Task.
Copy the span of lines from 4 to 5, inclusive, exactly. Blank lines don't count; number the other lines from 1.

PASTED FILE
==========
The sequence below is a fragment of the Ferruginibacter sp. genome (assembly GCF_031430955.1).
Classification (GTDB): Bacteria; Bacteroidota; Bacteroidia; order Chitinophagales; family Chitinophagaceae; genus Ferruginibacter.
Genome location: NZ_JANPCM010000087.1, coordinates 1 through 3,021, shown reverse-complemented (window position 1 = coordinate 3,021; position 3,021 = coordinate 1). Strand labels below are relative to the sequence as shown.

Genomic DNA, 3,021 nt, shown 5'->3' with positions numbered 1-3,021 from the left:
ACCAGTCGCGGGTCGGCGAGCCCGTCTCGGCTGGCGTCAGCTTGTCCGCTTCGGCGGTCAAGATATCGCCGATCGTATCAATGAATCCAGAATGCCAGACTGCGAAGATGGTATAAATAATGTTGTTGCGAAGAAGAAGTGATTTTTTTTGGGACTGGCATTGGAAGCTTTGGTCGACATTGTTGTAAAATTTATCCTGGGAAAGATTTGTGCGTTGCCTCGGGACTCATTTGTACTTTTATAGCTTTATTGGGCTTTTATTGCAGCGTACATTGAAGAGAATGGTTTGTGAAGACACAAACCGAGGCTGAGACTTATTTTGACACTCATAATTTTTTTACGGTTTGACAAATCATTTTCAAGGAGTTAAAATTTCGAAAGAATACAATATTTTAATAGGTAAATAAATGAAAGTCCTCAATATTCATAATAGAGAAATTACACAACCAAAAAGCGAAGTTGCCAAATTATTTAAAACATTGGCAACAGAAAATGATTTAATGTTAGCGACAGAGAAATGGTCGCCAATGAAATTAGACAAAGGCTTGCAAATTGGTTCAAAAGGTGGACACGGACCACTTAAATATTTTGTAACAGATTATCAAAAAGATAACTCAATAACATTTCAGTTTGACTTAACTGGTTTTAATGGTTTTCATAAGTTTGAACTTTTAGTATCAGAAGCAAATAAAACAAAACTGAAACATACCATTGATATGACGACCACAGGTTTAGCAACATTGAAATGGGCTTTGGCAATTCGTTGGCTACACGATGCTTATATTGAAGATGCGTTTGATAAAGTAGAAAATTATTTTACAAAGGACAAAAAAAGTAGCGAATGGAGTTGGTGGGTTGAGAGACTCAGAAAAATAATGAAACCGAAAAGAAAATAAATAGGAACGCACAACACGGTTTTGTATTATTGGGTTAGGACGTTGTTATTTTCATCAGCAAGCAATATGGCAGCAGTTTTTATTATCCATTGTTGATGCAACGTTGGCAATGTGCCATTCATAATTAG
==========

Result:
Genomic DNA, 3,021 nt, shown 5'->3' with positions numbered 1-3,021 from the left:
ACCAGTCGCGGGTCGGCGAGCCCGTCTCGGCTGGCGTCAGCTTGTCCGCTTCGGCGGTCAAGATATCGCCGATCGTATCAATGAATCCAGAATGCCAGACTGCGAAGATGGTATAAATAATGTTGTTGCGAAGAAGAAGTGATTTTTTTTGGGACTGGCATTGGAAGCTTTGGTCGACATTGTTGTAAAATTTATCCTGGGAAAGATTTGTGCGTTGCCTCGGGACTCATTTGTACTTTTATAGCTTTATTGGGCTTTTATTGCAGCGTACATTGAAGAGAATGGTTTGTGAAGACACAAACCGAGGCTGAGACTTATTTTGACACTCATAATTTTTTTACGGTTTGACAAATCATTTTCAAGGAGTTAAAATTTCGAAAGAATACAATATTTTAATAGGTAAATAAATGAAAGTCCTCAATATTCATAATAGAGAAATTACACAACCAAAAAGCGAAGTTGCCAAATTATTTAAAACATTGGCAACAGAAAATGATTTAATGTTAGCGACAGAGAAATGGTCGCCAATGAAATTAGACAAAGGCTTGCAAATTGGTTCAAAAGGTGGACACGGACCACTTAAATATTTTGTAACAGATTATCAAAAAGATAACTCAATAACATTTCAGTTTGACTTAACTGGTTTTAATGGTTTTCATAAGTTTGAACTTTTAGTATCAGAAGCAAATAAAACAAAACTGAAACATACCATTGATATGACGACCACAGGTTTAGCAACATTGAAATGGGCTTTGGCAATTCGTTGGCTACACGATGCTTATATTGAAGATGCGTTTGATAAAGTAGAAAATTATTTTACAAAGGACAAAAAAAGTAGCGAATGGAGTTGGTGGGTTGAGAGACTCAGAAAAATAATGAAACCGAAAAGAAAATAAATAGGAACGCACAACACGGTTTTGTATTATTGGGTTAGGACGTTGTTATTTTCATCAGCAAGCAATATGGCAGCAGTTTTTATTATCCATTGTTGATGCAACGTTGGCAATGTGCCATTCATAATTAG